Let's start with the most glaring thing; DailyKos founder Markos Moulitsas actually released a book in September 2010 entitled (you guessed it) American Taliban with the subtitle How War, Sex, Sin, and Power Bind Jihadists and the Radical Right, where he spent pages attacking 'teabaggers.' Markos's book got this review blurb from MSNBC host Rachel Maddow:

It isn’t possible to understand American politics now without understanding the worldview and arguments of Markos Moulitsas. If you still believe the beltway caricature of the squishy, compromising, conciliatory American left, American Taliban should disabuse you of that notion.”

There's the unfortunately non-fictional Keith Olbermann, whose frequent screeds against the Tea Party were never the issue that caused his downfall. Olbermann played the race card and asked whether the Tea Party was a "White People's Party?" In October 2010, K.O. warned that if the Tea Party wins, America loses, calling Tea Party candidates:

"a group of unqualified, unstable individuals who will do what they are told, in exchange for money and power, and march this nation as far backward as they can get, backward to Jim Crow, or backward to the breadlines of the '30s, or backward to hanging union organizers, or backward to the Trusts and the Robber Barons.

CNN's Piers Morgan compared the Tea Party to fascists and insulted their intelligence in June 2011, when he asked guest Ann Coulter:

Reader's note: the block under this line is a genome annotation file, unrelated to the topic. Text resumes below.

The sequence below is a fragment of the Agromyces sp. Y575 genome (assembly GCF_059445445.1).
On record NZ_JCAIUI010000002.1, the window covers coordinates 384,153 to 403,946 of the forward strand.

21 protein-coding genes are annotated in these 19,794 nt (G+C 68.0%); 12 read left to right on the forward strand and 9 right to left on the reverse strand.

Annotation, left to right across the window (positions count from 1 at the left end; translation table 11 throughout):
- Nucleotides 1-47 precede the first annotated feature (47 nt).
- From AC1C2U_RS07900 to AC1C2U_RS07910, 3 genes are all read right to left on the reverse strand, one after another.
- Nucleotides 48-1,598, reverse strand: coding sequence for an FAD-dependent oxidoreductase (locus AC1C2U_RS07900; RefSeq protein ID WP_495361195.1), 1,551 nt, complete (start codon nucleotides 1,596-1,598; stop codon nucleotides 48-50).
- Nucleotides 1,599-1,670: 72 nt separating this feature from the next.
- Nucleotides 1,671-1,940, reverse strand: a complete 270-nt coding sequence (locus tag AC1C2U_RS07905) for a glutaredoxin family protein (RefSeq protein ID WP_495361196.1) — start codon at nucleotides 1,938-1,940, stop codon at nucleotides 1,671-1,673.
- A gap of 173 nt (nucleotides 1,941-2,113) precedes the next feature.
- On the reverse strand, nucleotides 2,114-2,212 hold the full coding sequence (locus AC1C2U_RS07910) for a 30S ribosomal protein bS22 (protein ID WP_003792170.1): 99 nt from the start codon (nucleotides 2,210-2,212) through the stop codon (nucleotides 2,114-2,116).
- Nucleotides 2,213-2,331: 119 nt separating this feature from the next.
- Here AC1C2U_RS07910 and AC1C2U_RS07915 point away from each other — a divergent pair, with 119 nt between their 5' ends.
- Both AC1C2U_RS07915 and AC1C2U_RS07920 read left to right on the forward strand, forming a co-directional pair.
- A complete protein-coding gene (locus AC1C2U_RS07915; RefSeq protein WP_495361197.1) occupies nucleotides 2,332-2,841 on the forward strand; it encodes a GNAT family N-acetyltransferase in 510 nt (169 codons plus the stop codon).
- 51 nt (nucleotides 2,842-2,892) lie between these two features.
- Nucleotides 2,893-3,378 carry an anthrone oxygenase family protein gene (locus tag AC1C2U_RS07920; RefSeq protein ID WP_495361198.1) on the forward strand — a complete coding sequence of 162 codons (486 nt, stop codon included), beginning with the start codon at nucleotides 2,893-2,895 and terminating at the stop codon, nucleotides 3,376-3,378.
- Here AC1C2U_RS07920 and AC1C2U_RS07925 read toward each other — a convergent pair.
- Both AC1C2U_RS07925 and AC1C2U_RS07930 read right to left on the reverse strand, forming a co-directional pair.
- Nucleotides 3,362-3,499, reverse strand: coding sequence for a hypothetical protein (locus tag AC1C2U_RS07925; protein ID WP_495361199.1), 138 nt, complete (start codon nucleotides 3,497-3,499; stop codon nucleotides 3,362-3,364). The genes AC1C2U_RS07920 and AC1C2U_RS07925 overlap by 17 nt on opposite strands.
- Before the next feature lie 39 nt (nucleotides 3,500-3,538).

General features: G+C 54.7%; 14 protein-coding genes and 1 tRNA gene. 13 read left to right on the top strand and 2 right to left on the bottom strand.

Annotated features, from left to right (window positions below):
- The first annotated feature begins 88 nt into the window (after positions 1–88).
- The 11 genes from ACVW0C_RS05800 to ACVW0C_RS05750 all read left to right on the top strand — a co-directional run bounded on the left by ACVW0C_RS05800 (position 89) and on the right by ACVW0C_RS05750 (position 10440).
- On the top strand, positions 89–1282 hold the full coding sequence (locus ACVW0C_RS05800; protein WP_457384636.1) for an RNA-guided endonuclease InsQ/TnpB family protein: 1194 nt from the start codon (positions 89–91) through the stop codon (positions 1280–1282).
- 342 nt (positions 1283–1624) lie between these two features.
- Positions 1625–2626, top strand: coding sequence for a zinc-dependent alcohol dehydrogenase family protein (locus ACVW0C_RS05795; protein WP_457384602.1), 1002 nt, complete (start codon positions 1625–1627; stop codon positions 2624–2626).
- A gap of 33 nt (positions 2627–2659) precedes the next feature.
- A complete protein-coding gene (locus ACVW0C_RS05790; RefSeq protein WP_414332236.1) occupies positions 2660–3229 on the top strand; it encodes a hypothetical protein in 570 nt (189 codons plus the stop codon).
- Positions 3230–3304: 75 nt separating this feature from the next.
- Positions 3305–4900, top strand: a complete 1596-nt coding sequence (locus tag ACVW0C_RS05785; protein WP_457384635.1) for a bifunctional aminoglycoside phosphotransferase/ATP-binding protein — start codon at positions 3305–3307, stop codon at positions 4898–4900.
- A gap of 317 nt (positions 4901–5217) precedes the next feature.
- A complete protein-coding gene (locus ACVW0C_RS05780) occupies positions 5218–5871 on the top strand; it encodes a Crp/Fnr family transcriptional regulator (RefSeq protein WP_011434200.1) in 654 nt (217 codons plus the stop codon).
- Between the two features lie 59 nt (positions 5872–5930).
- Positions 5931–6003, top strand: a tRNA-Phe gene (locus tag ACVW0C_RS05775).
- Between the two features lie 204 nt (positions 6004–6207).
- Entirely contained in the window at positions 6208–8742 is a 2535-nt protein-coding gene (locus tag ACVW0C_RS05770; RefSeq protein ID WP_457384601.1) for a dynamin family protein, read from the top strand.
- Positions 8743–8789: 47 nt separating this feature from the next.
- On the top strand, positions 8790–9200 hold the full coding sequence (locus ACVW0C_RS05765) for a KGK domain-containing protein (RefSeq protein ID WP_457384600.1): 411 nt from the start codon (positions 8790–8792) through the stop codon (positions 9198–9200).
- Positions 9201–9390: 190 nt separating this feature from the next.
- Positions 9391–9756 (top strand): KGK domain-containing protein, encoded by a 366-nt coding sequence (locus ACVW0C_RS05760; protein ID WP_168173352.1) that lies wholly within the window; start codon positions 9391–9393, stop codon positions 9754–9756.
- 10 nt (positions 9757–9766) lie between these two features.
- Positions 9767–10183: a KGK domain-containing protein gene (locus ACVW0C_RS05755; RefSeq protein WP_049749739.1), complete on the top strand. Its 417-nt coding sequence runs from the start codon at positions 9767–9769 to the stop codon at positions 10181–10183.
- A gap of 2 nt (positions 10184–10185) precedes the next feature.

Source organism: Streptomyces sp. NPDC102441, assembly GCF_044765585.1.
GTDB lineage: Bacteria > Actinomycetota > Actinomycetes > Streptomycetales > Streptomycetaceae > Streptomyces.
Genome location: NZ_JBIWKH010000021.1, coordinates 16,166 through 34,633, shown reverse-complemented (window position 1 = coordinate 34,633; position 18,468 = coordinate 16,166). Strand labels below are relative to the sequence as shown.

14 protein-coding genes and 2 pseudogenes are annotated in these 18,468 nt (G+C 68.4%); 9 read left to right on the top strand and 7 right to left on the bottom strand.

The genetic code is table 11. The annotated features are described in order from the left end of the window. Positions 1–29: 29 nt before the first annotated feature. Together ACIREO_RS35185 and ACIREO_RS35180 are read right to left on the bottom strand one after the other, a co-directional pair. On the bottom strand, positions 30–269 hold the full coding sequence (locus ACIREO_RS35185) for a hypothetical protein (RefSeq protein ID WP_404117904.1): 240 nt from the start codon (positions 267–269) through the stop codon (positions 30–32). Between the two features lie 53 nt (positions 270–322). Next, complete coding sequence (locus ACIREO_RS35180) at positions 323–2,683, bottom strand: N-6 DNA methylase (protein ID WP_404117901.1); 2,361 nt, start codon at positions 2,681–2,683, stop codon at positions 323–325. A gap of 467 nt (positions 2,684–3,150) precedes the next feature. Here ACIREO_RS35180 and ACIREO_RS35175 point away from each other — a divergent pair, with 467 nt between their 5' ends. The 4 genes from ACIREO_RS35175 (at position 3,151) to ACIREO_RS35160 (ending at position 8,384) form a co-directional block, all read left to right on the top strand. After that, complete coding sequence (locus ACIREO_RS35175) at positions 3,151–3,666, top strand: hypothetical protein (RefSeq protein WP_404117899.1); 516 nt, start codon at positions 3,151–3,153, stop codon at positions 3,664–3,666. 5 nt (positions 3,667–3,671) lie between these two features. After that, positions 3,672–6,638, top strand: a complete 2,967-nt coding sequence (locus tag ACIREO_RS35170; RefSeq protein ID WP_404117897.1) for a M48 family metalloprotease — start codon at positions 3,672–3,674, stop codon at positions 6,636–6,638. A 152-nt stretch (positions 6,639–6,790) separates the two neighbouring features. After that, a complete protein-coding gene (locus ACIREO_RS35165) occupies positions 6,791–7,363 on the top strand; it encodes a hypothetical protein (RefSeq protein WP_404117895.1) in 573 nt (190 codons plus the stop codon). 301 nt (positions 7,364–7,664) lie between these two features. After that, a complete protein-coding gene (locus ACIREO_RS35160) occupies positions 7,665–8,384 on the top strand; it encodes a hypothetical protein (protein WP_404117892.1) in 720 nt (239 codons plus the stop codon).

Where is the similar mob to Mussolini's and Hilter's in the modern democratic era? The Tea Party?

These insults, and many more spread by news anchors, were echoed a thousandfold by entertainers. Apparently even HBO doesn't exist in The Newsroom universe, since it ignores Bill Maher, the spiteful suit-wearing stoner who hosts HBO's Real Time with Bill Maher. In an appearance on CBS's The Late Show with David Letterman, Maher referred to Tea Party members as 'corporate America's useful idiots', pondered 'if any fact could get in that tinfoil helmet' and said plainly, 'I don't have any respect for Tea Baggers.'

If Sorkin had wanted to create a controversial non-Fox News TV news anchor, he would have made him a supporter of the Tea Party, not a critic. This character would have faced real boycotts, protests and suffered the wrath of the Obama administration; like the IRS scandal has shown, this would have gone far beyond not being allowed on the campaign bus for a day.

This Tea Party anchor would have stood up against the mainstream media narrative and exposed the daily lies, bias and laziness of his colleagues and, of course, since he'd be the star of the show, he would have bested the liberal media complex time and time again.

Some things are too far fetched even for fiction, however.